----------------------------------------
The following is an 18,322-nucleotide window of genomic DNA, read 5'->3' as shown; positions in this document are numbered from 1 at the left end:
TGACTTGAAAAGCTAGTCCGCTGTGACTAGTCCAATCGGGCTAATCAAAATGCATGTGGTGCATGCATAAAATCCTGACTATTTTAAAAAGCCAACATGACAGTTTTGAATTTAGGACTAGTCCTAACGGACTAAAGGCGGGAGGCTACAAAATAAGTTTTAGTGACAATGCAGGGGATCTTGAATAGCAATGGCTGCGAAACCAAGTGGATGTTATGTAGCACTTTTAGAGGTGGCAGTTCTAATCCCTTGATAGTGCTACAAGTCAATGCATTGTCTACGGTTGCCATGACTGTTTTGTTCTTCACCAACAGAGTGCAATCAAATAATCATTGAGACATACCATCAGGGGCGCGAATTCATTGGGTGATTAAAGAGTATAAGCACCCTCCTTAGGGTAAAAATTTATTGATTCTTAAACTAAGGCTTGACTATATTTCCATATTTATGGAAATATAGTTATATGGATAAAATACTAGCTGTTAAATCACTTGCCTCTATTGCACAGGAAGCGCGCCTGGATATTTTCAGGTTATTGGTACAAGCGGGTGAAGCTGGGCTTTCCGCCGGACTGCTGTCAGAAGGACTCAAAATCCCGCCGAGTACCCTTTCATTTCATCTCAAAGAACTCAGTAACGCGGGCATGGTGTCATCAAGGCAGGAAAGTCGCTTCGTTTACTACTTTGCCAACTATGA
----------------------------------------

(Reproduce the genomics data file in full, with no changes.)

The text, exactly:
The following is an 18,322-nucleotide window of genomic DNA, read 5'->3' as shown; positions in this document are numbered from 1 at the left end:
TGACTTGAAAAGCTAGTCCGCTGTGACTAGTCCAATCGGGCTAATCAAAATGCATGTGGTGCATGCATAAAATCCTGACTATTTTAAAAAGCCAACATGACAGTTTTGAATTTAGGACTAGTCCTAACGGACTAAAGGCGGGAGGCTACAAAATAAGTTTTAGTGACAATGCAGGGGATCTTGAATAGCAATGGCTGCGAAACCAAGTGGATGTTATGTAGCACTTTTAGAGGTGGCAGTTCTAATCCCTTGATAGTGCTACAAGTCAATGCATTGTCTACGGTTGCCATGACTGTTTTGTTCTTCACCAACAGAGTGCAATCAAATAATCATTGAGACATACCATCAGGGGCGCGAATTCATTGGGTGATTAAAGAGTATAAGCACCCTCCTTAGGGTAAAAATTTATTGATTCTTAAACTAAGGCTTGACTATATTTCCATATTTATGGAAATATAGTTATATGGATAAAATACTAGCTGTTAAATCACTTGCCTCTATTGCACAGGAAGCGCGCCTGGATATTTTCAGGTTATTGGTACAAGCGGGTGAAGCTGGGCTTTCCGCCGGACTGCTGTCAGAAGGACTCAAAATCCCGCCGAGTACCCTTTCATTTCATCTCAAAGAACTCAGTAACGCGGGCATGGTGTCATCAAGGCAGGAAAGTCGCTTCGTTTACTACTTTGCCAACTATGA